Mum angry after baby was born at Northampton General Hospital with a hole in her head - and no one noticed
Hospital has apologised and changed its practices to avoid mistake happening again but mum is still angry
A baby was born at Northampton General Hospital with a hole in its head because of a midwife's error during labour.
But no one realised until a few days later when it had become infected so the little girl had to spend even longer in hospital.
The hospital has apologised to the family from Billing Aquadrome and changed its practices to ensure it does not happen again.
But mother Hayley Allen said she is still angered by the birth last year, which left baby Thea with a scar, and wants to warn other expectant parents.
"It was very scary at the time - I didn't know if she would have any damage in the long run but she's fine now, the hole's cleared so she's just got a scar and hair won't grow there," she told the Chronicle & Echo.
"I just want to get the story out there and warn others to know this can happen."
On August 4, 2020, Hayley went into an induced labour and the midwife decided to apply a fetal heart probe onto the baby's head to monitor its heart rate.
But it caused the 26-year-old a lot of pain as the cap and wire were fed down her birth canal and onto the unborn child, which was squirming around so much another midwife had to lean on her bump to keep her still.
Twenty minutes later and it was attached, and at 1.31am the next morning, Thea was born with a head-full of dark hair like her father, Ben Herbert, 22.
They left hospital two nights later and noticed nothing out of the ordinary, other than a slight cheesy smell on Thea's head, but Hayley just thought her hair needed washing.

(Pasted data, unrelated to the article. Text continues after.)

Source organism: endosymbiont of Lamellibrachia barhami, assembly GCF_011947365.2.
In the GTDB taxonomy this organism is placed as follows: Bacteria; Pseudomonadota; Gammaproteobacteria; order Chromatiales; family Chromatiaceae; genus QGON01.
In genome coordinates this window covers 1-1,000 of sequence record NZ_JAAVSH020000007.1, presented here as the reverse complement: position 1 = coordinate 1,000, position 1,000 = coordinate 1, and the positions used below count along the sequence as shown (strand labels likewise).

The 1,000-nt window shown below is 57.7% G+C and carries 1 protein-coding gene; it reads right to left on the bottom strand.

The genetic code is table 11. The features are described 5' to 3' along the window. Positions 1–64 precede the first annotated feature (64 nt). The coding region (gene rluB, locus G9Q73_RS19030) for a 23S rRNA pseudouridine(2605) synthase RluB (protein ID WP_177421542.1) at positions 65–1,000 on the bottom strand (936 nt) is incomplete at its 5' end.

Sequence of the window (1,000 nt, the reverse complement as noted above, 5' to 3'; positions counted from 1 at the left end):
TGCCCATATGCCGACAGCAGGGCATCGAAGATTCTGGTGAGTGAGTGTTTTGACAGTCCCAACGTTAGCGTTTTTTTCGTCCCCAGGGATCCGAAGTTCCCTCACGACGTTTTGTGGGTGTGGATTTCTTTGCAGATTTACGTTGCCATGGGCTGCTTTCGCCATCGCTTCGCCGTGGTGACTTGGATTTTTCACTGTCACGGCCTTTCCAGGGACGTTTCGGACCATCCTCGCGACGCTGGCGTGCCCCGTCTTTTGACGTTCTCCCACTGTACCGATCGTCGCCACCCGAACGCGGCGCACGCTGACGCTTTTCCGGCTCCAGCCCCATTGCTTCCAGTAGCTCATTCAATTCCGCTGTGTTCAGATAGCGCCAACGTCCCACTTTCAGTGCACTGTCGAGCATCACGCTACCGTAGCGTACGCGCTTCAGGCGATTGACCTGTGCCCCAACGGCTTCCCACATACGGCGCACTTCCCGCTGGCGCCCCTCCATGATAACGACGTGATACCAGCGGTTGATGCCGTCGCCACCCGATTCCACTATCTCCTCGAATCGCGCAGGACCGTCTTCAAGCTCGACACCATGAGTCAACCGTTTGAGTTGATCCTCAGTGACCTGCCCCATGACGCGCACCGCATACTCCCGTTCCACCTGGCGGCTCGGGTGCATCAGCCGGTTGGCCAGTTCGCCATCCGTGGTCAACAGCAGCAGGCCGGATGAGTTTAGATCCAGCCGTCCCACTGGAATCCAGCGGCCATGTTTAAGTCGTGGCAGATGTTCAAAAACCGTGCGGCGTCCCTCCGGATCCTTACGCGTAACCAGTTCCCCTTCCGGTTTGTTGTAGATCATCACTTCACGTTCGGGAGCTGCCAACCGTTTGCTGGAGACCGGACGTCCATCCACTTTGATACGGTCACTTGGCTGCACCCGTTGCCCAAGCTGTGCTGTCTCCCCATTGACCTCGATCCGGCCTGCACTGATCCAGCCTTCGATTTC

A few days after that, the family went to The Venue at Billing Aquadrome where she could really notice the smell and her mother pulled her hair back to discover the hole.
They rushed Thea to A&E at NGH where the doctors told Hayley it was infected, so the days-old baby had to spend another five days in hospital.
To add to their traumatic experience, Thea suffered a seizure a couple of days after leaving the ward so she had to go back for another two nights.
"The hospital has put in place measures so it doesn't happen again when they take the probe out so there's no damage to other babies' heads," she said.
"And I've had an apology from the head midwife but nothing from the midwife that actually did it and I'm very angry about it still.
"I don't want it to happen to any other babies as it was horrible."
Hayley had already had one traumatic pregnancy when a fire broke out in the hospital while she was in labour with her first child, Elsie-Mae, in 2017.
She was moved from her ward bed to an office during her contractions but fortunately the alarm went off in time for her to return to the bed and give birth.
Hayley did not think it could be much worse the second time around but was proved wrong - she is just glad both girls are healthy now.
An NGH spokesperson said: "It is always upsetting when we have incidents like this and we are sorry that Hayley’s daughter developed an infection last year.
"At the time we worked with Hayley to investigate the incident and provided an open and honest response.
"We would like to thank Hayley for raising her concerns and as a result of the investigation we were able to change some of our processes with the aim of preventing this type of incident occurring again.
"If the family would like to discuss this in any further detail with us we would ask them to contact us directly."